It’s also true that the president has failed to close Guantanamo. But Guantanamo exemplifies, to Obama, the recklessness of the previous administration: a decision to lock up suspected terrorists indefinitely in a prison on an already controversial military base outside American legal jurisdiction, with little thought given to the long-term consequences. That decision wasn’t accompanied by much forethought both because the Bush administration was scornful of planning -- the occupation of Iraq stands out as one example -- and because Bush thought the U.S. was engaged in an endless war.
In a way, Obama is leading from behind on Guantanamo. Americans, he feels, are more mature and less anxious about terrorism than they were at the outset of his presidency. He was heartened by the reaction to the Boston Marathon bombings, not only because the people of Massachusetts responded so resiliently but also because there was so little pressure placed on him to have the surviving suspect tried by a military tribunal. That response may account for this statement in his speech: “In the years to come, not every collection of thugs that labels themselves al-Qaeda will pose a credible threat to the United States. Unless we discipline our thinking, our definitions, our actions, we may be drawn into more wars we don’t need to fight, or continue to grant presidents unbound powers.”
This could be read as a commentary about the fight against al-Qaeda, but also about the importance of resisting the temptations of interventionism. Obama, unlike his predecessor, seems to have promised himself not to be goaded into an unnecessary war. He is planning for war in Syria, of course, but he’s distinctly unenthusiastic about it.
Obama is particularly unimpressed by the argument that his unwillingness to confront Syria’s dictator, Bashar al-Assad, on the matter of chemical weapons will be interpreted by Iran as a sign of weakness. Obama thinks it’s a bad idea to go to war against one country to prove to a second country that you are capable of going to war.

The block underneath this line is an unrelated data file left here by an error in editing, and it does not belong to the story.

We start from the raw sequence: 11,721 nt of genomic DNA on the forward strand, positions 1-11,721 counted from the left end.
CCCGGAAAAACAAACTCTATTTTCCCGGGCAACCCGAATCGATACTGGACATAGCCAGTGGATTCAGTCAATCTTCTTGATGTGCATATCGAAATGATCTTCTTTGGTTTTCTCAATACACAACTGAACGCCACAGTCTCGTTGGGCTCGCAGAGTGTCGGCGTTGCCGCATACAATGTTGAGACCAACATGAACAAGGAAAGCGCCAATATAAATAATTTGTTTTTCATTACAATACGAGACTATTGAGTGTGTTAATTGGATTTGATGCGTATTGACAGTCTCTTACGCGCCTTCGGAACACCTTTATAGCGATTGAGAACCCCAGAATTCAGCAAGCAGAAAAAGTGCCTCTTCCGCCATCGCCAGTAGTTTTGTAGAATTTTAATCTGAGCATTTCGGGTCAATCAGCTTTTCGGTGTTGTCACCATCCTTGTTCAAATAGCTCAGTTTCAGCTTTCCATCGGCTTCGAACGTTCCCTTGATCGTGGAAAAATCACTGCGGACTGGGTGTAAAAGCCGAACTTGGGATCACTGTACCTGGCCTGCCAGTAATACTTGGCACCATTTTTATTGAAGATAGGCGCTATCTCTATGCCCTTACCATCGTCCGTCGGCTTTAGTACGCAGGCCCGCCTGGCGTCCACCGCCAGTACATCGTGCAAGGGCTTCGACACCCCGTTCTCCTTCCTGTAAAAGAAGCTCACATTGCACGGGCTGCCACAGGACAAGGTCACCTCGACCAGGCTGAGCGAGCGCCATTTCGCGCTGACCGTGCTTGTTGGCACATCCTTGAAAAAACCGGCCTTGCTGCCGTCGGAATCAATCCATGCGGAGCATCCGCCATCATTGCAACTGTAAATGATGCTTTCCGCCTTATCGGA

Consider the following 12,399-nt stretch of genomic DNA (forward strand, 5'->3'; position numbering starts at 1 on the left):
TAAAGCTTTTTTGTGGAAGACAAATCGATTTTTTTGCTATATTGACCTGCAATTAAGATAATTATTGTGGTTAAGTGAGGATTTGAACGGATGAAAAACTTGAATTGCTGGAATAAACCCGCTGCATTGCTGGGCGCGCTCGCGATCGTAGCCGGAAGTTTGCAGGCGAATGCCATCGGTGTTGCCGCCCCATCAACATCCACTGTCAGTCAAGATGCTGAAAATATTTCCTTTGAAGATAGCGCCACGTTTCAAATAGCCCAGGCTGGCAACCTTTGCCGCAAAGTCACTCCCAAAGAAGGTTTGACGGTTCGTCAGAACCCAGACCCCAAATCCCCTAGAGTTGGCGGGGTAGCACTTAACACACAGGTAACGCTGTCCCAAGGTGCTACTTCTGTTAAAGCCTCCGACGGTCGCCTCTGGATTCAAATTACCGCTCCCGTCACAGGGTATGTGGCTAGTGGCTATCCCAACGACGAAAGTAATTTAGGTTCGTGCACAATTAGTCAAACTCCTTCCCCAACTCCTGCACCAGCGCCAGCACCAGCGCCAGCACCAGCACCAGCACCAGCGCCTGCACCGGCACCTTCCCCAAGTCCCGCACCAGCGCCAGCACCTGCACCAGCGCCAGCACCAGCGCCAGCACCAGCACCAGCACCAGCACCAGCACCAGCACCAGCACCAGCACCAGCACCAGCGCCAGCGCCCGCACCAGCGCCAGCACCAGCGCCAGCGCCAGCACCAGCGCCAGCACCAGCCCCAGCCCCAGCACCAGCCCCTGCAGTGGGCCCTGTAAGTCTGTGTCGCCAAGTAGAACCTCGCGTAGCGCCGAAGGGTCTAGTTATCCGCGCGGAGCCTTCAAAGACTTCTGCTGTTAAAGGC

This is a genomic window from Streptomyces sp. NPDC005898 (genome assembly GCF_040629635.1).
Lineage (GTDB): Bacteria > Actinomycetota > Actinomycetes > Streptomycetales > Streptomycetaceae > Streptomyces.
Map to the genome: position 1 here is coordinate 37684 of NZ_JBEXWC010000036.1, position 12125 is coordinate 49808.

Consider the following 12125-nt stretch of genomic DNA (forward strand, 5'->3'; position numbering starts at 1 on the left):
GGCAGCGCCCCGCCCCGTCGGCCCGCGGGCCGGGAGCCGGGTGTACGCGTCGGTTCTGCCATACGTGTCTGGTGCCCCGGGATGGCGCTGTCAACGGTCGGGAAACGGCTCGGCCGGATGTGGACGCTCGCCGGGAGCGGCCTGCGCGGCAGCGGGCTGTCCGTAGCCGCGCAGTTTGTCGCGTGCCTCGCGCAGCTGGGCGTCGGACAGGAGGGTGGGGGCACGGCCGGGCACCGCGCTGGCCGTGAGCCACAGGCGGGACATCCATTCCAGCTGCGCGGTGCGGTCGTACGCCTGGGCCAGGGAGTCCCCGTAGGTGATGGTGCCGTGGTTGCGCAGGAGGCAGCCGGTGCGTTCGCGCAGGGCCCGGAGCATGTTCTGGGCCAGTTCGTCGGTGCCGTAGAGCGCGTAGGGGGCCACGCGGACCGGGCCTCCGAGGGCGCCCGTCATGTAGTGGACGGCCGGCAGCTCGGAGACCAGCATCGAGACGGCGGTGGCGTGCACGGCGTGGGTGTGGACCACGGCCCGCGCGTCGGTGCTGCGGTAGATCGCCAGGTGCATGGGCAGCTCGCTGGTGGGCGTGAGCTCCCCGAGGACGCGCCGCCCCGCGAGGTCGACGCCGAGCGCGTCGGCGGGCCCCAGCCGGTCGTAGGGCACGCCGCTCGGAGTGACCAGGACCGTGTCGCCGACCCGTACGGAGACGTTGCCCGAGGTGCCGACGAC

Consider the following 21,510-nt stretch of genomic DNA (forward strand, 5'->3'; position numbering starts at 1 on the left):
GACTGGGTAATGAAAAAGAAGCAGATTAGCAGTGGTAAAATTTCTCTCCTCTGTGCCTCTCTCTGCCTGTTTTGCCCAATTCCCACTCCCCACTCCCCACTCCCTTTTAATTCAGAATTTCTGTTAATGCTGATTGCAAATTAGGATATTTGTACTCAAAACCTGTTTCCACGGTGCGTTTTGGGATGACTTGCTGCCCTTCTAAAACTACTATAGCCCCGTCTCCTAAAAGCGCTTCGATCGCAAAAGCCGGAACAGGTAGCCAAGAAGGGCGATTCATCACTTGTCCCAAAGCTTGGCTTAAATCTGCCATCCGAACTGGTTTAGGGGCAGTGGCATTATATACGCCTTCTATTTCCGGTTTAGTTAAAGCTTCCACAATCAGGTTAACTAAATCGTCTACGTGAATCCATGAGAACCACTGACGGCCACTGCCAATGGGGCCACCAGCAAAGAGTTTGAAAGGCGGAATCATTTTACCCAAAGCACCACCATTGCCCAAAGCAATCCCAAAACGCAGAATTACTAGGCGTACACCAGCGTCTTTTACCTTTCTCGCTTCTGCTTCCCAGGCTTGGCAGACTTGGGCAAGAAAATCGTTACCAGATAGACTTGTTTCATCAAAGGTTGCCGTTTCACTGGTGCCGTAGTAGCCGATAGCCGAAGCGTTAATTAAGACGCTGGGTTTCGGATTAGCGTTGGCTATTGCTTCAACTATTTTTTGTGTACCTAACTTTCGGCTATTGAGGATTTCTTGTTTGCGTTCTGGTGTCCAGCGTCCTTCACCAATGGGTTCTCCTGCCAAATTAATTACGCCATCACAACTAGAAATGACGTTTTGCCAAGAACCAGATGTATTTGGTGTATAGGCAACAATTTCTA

There are good reasons to be concerned that Obama, in his desire to reverse some of the excesses of the war on terrorism, will move too radically in the opposite direction. I’m always taken up short when he announces, as he often does, that the war in Afghanistan is coming to an end. It isn’t -- what is ending is the American role in that war. I wouldn’t be at all surprised if the U.S. military one day finds itself battling the next-generation Taliban, perhaps because Obama withdrew troops prematurely.
But Obama seems to recognize that the fight against terrorism will always have a military component, whether or not we continue labeling it a war. He says he’ll target only those who pose a “continuing and imminent threat” to the U.S., but he has an appropriately expansive definition of “imminent.” And he will, to the chagrin of his critics, continue using drones not only in Afghanistan -- where he deploys drones in the same way the military deploys artillery and mortars -- but also in other countries where he sees a threat.
What Obama seems to want most is to recalibrate the way we think about the challenge posed by Islamist extremism. The Bush administration framed the threat in apocalyptic terms; Obama thinks it’s containable. After the mainly miserable experience in Iraq, I’d rather have a president who is hesitant to make war but is prepared to do so than one who plans for nothing even as he promises eternal war.
(Jeffrey Goldberg is a Bloomberg View columnist. The opinions expressed are his own.)